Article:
For the better

I belong to a few support groups, one in particular being a Facebook group for Pierre Robin Sequence awareness. A question was posed today:

A question to parents with older PRS kids. what has having a child with PRS taught you, how has it changed you as a parent/person?

Tomorrow will be better

I don’t know if this really qualifies as a blog post, as it’s more of just rambling. But I’ve been reading up on Pierre Robin Sequence a bit more lately, in light of Namine’s prosthetic (with which she’s doing superbly well, by the way) as well as the search for comfortable glasses (on which I will write more later).

Speech appointment

We had an appointment today with the speech pathologist. (Yes, that one.) It went far better than I expected. In fact, we now have solid evidence that not only is Namine speaking better with the palatal prosthetic in, her speech is improved when she isn’t wearing it.

Excitement and improvement

Jessica decided that we should name Namine’s palatal prosthetic. She and Namine settled on “Pat.” I don’t know. My girls are weird sometimes. It’s up to me to establish normalcy in this family. My cross to bear, I guess.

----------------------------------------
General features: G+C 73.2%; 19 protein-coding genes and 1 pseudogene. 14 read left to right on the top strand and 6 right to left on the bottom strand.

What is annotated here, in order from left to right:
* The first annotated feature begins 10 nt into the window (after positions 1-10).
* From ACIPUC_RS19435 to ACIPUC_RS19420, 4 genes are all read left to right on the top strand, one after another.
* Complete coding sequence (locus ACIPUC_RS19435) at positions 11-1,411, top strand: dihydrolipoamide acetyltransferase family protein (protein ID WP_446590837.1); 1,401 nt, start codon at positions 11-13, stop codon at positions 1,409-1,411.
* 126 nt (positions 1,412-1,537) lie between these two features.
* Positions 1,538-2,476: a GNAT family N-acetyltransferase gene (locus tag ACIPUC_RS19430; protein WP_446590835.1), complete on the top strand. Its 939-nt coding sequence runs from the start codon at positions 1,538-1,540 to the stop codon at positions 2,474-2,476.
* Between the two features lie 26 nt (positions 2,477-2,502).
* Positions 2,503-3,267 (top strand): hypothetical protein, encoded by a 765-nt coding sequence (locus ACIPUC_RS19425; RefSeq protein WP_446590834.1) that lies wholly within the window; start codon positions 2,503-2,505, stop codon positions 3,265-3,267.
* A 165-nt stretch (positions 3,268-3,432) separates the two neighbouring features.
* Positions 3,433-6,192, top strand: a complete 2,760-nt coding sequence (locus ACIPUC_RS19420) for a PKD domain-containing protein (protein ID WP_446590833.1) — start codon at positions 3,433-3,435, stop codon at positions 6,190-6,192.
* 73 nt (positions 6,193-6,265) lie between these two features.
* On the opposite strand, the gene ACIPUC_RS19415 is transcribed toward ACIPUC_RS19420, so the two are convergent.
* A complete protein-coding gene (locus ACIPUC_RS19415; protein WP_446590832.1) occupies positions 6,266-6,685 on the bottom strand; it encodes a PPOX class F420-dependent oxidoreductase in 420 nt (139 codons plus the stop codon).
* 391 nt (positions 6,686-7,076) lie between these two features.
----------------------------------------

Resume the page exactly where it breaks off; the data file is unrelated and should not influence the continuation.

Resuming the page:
A new record

I worked from home today, which allowed me to get up with Namine and let Jessica sleep in. When I gave Namine her breakfast around 9:30, she asked me to first put her palatal prosthetic in. Wait, what? Yes, that’s right. She was so enthusiastic about it that she wanted to eat breakfast while wearing it.

Speaking with the prosthetic

We gave Namine a couple days off from the prosthetic, if only to give her a chance to recuperate from whatever infection she might have. So when Namine wore it today, we didn’t expect her to keep it in for five hours. (For reference, the most she’d tolerated before today was three hours.) And on top of that, to eat with it in – which had given so much trouble – well, I can only say that my daughter amazes me.